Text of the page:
Take an active role in protecting yourself from job scams that seek to take advantage of you as a job seeker. We outline below some potential red flags to be aware of, however, ultimately we encourage you to use good judgement and seek the advice of the University Career Center & The President’s Promise if you have any suspicion regarding an employer or opportunity.  Though the Career Center staff conduct a minimal level of due diligence on all employers and job postings listed in the Careers4Terps job/internship database, we recommend you apply the following tips to your job search both using Careers4Terps and when using other public job boards.

Potential Red Flags for a Fraudulent Employer

  • It is difficult to find additional information about the employer (employer name, website, physical address, LinkedIn account)
  • The organization does not have a physical address or the address is a residential (home) address or P.O. Box
  • The organization website do not work properly, possesses very limited information or provides information not related to the organization at all
  • The contact email address for the organization differs from that of the organization, for example: The organization is KPMG however the contact’s email is kpng.com or NAME@gmail.com
  • The organization shows up when you do a Google search using the employer name and the word “scam”
  • The employer offers you a position without any interaction with you (no phone or in-person interview, rather solely upon an email or resume)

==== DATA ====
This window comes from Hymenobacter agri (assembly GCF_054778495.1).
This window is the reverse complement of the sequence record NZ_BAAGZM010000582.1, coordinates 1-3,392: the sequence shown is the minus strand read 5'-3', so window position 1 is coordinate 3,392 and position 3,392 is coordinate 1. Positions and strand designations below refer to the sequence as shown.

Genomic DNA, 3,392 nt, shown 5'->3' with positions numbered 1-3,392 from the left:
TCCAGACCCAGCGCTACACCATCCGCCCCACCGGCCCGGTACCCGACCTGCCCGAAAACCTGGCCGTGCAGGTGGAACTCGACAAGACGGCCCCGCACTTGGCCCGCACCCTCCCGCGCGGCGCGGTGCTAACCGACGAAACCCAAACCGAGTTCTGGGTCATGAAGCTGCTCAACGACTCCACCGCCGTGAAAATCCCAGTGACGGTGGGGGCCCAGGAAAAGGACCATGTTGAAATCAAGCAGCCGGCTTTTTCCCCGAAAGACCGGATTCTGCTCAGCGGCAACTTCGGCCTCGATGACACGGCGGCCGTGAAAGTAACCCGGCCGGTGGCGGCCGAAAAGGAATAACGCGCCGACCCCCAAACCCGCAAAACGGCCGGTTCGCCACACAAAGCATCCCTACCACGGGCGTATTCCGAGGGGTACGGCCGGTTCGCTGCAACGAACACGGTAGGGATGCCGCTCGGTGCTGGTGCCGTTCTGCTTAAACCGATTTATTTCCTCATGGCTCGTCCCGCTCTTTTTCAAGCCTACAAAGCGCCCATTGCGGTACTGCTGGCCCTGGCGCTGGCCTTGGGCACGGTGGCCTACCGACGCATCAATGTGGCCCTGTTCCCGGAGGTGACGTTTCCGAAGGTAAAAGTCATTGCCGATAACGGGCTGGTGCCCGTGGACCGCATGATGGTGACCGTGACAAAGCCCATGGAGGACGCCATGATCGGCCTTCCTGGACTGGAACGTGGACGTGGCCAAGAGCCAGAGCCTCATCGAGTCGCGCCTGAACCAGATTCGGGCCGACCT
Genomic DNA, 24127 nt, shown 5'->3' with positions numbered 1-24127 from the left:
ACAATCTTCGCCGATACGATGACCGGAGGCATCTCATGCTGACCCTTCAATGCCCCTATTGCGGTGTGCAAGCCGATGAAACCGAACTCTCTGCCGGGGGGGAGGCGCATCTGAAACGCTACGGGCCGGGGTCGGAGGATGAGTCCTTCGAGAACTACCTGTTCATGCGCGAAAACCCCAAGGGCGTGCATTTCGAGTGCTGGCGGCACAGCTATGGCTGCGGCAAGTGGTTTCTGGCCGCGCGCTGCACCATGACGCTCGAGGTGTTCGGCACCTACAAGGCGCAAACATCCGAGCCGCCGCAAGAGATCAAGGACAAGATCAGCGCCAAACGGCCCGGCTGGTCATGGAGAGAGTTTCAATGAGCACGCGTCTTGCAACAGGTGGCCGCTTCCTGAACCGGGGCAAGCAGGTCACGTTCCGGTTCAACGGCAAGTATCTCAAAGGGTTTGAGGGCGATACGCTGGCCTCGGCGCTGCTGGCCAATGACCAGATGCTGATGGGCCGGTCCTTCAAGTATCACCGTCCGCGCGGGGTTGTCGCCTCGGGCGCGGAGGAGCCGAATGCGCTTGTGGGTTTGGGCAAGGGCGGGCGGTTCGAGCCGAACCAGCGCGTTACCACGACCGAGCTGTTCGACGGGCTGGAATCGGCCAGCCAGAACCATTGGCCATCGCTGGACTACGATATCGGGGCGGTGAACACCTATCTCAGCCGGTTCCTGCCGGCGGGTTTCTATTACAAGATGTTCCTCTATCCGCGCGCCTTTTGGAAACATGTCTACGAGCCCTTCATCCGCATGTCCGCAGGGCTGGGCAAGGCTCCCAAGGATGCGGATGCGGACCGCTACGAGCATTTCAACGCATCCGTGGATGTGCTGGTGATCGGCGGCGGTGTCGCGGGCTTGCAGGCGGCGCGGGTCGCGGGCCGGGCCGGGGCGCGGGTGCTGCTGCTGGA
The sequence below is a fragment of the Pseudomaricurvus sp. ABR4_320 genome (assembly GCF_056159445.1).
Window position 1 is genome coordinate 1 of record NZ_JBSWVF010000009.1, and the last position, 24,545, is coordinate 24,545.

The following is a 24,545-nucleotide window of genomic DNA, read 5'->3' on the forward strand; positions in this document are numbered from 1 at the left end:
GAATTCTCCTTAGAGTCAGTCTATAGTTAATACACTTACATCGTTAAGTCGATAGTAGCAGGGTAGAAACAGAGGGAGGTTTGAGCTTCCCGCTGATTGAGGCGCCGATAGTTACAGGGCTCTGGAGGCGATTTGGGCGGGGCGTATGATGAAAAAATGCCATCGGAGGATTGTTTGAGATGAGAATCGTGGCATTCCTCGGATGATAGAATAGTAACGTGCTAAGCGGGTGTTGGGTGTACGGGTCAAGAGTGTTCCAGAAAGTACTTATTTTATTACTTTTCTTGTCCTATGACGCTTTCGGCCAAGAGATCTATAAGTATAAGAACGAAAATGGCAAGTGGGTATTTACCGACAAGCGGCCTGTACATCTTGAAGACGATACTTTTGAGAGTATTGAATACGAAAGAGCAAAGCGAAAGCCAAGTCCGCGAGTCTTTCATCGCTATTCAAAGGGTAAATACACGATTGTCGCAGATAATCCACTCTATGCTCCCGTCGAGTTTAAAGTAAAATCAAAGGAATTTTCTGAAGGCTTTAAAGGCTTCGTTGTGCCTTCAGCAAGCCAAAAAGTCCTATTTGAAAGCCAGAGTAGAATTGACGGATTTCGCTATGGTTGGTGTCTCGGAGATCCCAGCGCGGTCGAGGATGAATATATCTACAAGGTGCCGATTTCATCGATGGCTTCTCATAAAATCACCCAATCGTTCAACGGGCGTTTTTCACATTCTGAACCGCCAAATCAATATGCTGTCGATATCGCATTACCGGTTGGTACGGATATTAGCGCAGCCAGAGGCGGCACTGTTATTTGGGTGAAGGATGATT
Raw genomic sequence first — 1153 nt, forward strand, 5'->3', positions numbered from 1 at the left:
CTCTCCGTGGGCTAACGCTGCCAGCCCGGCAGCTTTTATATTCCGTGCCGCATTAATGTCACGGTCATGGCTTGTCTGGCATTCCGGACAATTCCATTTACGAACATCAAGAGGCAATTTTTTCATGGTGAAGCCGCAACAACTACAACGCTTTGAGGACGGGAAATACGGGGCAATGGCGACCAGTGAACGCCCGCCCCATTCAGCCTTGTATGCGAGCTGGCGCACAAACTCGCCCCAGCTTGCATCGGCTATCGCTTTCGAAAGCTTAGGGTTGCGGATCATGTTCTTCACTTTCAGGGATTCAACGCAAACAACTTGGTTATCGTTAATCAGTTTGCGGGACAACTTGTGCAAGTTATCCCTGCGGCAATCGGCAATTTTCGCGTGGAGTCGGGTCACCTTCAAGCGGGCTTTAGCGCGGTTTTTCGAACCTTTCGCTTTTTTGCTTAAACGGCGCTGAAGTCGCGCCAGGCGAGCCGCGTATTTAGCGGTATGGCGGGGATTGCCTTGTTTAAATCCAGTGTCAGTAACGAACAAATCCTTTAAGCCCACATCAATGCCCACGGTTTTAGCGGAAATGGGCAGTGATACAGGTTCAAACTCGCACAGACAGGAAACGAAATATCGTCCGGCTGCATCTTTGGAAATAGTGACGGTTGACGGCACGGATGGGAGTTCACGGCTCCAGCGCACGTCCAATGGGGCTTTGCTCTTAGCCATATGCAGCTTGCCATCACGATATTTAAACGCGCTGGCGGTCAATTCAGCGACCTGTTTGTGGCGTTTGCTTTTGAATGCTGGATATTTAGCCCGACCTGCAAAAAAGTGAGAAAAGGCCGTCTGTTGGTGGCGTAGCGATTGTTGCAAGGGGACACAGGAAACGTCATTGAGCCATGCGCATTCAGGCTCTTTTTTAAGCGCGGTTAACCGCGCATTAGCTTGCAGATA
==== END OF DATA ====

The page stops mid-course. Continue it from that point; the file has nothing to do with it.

Potential Red Flags for a Fraudulent Job Posting

  • The position description is not professionally written; includes spelling and grammatical errors
  • The position requests you to submit personal information such as your social security number, bank account or credit card information
  • The job description is very vague and the compensation for the work outlined seems too good to be true (i.e. can make up to $2000 per week for only 10 hours of minimal work)
  • The position requires that you complete an “assignment” prior to the official start date to test your ability to do the job effectively
  • The position requires an initial investment of money, out of your pocket, for some aspect of the work (i.e. purchase of supplies or training)
  • The position requires you deposit a sum of money into your bank account when you have done no work to earn any money

Additional websites for researching employers:

If you engage what you believe to be a fraudulent employer or are ever concerned about the legitimacy of an employer or a job/internship position:

  • End all communication with the employer immediately
  • Contact the University Career Center & The President’s Promise for assistance regarding next steps at ucc-studenthelp@umd.edu or by calling 301-314-7225.
Federal Trade Commission - Job Scams